We want to point out to readers of this article that The Center for Human Reproduction (CHR) holds a number of patents, which claim therapeutic benefits from androgen/DHEA supplementation of selected infertile women. CHR and some CHR employees, including this author, receive royalty payments from two companies, which have licensed these patents and, therefore, are entitled to use these claims in their marketing efforts. Moreover, Dr. Gleicher is a shareholder in one of these companies, Fertility Nutraceuticals, LLC.
DHEA is the most abundant steroid hormone in our bodies, and is the precursor hormone for all sex hormones. It, in itself, has very low affinity to the androgen receptor (AR) (and mild affinity to the estrogen receptor) and, therefore, is functionally almost inert as an androgen. Moreover, DHEA within minutes from ingestion is metabolized to DHEAS. Both, DHEA and DHEAS, as storage forms, usually are to a degree in balance in the circulation, constantly changing back and forth. Increasing evidence suggests that this allows different organs to take up sufficient DHEA to produce organ-specific testosterone (T)-levels. It appears that, aside from ovaries and adrenals, other organs, for example, liver, endometrium, etc. also have the apparatus to produce T from DHEA. The overwhelming amount of T in the woman comes, however, almost evenly, from ovaries and adrenals.
The apparatus for adding a sulfate group to DHEA to produce DHEAS, however, exists almost exclusively only in the zona reticularis of the adrenals. This is diagnostically important, and is also important when patient under DHEA supplementation are clinically monitored: Since DHEA and DHEAS should be in reasonable balance, DHEA supplementation should result in quick increases in DHEA as well as DHEAS.
If only DHEA rises, the patient likely suffers from deficiency of sulfotransferase enzymes (SULT1A1 and SULT1E1) in the zona reticularis, and DHEA supplementation will, likely, not lead to adequate increases in T. Such patients then need to be directly supplemented with T.
It is also important to note that the zona reticularis shrinks with advancing age and, therefore, DHEAS levels decline as women (and men) are getting older.
Vitrification has resulted in a watershed in human embryology during the past decade. This approach enabled safe and efficient cryopreservation of human oocytes and blastocysts allowing efficient application of ART procedures such as elective single blastocyst transfer (eSET) and preimplantation genetic screening (PGS), and opening new possibilities for patients including preservation of fertility for both medical and nonmedical reasons, and resolving many logistic problems during oocyte donation. However, the path was not smooth, and continuous concerns are risen re. Safety issues including long term consequences, potentially toxic cryoprotectant components, and first of all, dangers of disease transmission mediated by liquid nitrogen. Vitrification methods are commonly divided in two categories: open systems allow and closed systems eliminate direct contact with liquid nitrogen – consequently open systems are safe, and closed systems are unsafe.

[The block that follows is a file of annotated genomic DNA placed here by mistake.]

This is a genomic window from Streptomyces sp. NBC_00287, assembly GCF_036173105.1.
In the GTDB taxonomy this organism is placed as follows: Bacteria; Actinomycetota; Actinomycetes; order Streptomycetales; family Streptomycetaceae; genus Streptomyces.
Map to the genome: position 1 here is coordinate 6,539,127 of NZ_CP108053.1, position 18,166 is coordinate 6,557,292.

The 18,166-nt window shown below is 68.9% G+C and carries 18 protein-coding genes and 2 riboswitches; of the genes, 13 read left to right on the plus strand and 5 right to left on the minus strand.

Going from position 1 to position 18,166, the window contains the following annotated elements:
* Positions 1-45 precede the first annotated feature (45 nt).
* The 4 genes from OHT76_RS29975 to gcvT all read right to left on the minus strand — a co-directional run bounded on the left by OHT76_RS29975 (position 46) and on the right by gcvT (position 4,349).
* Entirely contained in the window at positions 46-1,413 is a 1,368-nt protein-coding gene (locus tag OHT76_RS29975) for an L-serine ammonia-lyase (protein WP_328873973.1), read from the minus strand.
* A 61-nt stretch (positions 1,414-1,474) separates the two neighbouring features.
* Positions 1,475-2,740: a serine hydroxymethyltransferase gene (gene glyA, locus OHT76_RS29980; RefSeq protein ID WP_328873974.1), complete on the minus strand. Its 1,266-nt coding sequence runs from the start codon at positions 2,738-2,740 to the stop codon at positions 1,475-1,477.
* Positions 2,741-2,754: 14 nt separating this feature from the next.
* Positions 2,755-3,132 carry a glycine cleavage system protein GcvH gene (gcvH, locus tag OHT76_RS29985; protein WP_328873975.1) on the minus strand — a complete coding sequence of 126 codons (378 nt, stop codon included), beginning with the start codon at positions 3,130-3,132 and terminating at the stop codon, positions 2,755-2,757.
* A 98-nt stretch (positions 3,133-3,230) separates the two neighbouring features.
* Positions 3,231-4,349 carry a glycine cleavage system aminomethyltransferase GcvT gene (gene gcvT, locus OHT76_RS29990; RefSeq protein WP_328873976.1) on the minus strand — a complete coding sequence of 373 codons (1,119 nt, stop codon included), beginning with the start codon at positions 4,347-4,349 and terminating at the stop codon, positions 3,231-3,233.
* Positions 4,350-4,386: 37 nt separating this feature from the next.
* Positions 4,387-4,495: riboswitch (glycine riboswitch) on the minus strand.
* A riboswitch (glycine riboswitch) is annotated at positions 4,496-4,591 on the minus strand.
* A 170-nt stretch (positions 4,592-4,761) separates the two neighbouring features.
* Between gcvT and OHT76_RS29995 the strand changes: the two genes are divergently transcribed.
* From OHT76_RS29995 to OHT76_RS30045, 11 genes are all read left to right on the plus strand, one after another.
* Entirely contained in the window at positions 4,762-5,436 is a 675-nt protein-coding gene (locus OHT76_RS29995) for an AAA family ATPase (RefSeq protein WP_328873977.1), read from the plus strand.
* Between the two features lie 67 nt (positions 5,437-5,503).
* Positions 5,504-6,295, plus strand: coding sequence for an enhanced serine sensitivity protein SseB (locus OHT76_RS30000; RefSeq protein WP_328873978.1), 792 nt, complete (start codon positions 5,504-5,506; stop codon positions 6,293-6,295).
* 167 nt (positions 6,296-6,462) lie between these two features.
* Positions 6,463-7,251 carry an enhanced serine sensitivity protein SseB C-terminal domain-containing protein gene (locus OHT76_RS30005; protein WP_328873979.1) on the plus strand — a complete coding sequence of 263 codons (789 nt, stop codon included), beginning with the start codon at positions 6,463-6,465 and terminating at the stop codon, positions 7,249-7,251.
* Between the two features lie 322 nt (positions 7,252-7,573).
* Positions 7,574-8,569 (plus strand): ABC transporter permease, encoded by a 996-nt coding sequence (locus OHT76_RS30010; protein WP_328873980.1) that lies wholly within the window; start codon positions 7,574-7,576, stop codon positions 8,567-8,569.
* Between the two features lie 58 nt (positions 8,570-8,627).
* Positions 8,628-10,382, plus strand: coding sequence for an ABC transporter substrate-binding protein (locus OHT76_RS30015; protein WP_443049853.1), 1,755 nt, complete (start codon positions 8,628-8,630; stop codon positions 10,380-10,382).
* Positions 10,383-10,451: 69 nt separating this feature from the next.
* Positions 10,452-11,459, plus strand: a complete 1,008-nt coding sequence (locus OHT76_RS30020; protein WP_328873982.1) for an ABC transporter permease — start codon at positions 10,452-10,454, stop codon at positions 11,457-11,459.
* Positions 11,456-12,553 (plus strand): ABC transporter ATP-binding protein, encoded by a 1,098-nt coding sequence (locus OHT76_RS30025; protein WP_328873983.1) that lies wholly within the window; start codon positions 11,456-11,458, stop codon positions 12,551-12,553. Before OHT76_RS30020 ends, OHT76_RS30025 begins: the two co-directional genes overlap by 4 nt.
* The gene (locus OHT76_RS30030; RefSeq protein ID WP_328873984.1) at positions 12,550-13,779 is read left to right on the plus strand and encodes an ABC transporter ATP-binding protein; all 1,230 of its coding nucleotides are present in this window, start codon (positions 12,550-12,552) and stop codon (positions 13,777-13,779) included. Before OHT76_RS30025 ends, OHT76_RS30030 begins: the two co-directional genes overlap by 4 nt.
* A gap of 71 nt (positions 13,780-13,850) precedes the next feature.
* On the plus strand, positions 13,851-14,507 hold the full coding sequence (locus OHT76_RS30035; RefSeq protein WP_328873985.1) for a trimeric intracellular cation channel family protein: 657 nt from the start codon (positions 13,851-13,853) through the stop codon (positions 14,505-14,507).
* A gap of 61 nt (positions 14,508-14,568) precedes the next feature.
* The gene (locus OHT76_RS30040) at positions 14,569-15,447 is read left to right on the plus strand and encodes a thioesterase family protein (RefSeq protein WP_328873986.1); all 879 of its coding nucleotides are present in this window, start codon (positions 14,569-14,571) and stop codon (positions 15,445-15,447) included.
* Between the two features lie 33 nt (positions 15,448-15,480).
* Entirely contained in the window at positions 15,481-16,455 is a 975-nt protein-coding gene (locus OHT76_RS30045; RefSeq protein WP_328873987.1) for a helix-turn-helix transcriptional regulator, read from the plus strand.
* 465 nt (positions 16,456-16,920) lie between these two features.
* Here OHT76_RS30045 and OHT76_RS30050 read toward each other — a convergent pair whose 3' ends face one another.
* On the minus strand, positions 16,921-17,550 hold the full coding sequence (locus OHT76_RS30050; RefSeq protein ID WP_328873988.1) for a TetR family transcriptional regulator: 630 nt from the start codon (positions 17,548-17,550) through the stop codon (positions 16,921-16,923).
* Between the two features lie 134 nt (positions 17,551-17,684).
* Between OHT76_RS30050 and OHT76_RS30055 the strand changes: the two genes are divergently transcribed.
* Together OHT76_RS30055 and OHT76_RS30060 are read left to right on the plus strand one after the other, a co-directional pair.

Nowadays, human oocytes/embryos are cryopreserved via slow freezing (SF) or vitrification (VIT). Due to the high survival rate guaranteed by VIT, this procedure is increasingly applied worldwide. Nevertheless, to date, perhaps millions of SF oocytes/embryos have already been stored in IVF cryobanks. The aim of this study was to evaluate a rapid warming protocol for SF human oocytes based on the standard warming procedure for VIT in order to optimize the SF survival rate and reduce costs by using the same solutions for both SF and VIT warming. Between December 2012 and January 2013, 216 SF oocytes donated for research were randomized for the rapid thawing (RT) conventionally used for SF oocytes, or rapid warming (RW) as for VIT protocols.
Embryology has been again in the focus of news with the birth of a child after genome sequencing from a biopsied embryo was born. The birth was announced at the ESHRE, London, July 2013 as last minute, unpublished achievement, and has become a major sensation, breaking news in TVs, front page reports in leading journals all over the world.
Although achievement was respectable, the reported priority was not entirely justified. Just in the previous abstract in the conference proceedings (that was available in printed form at the time of announcement; Li et al, Clinical application of massively parallel sequencing on chromosomal abnormalities detection of human blastocysts. Hum Reprod 2013, 28 (Suppl. 1): i26) BGI Shenzhen, China, in collaboration with CITIC Xiangya Hospital, Changsha, China has reported 7 babies after PGS with whole genome sequencing, and the number of births is growing exponentially. Maybe China is still far away for the Western world, but - getting closer...
(1)Université Paris Descartes, Paris Sorbonne Cité – Assistance Publique Hôpitaux de Paris, CHU Cochin, Department of Obstetrics and Gynecology, Division of Reproductive Medicine, Paris, France. (3)Department of Obstetrics and Gynecology, Division of Reproductive Medicine, Hopitaux Universitaires de Genève, Genève Switzerland. (4)Department of Biomedicine, Research Group on Gynecological Endocrinology, University Hospital, University of Basel, Basel, Switzerland
It has become commonplace to proffer that medicine lags behind other industries when it comes to safety records. These are indeed deplorable in medicine worldwide, even if significant efforts have been deployed for curbing the mega-mistakes – wrong patient, wrong side, wrong organ – notably, by implementing checklists and other aviation-derived products.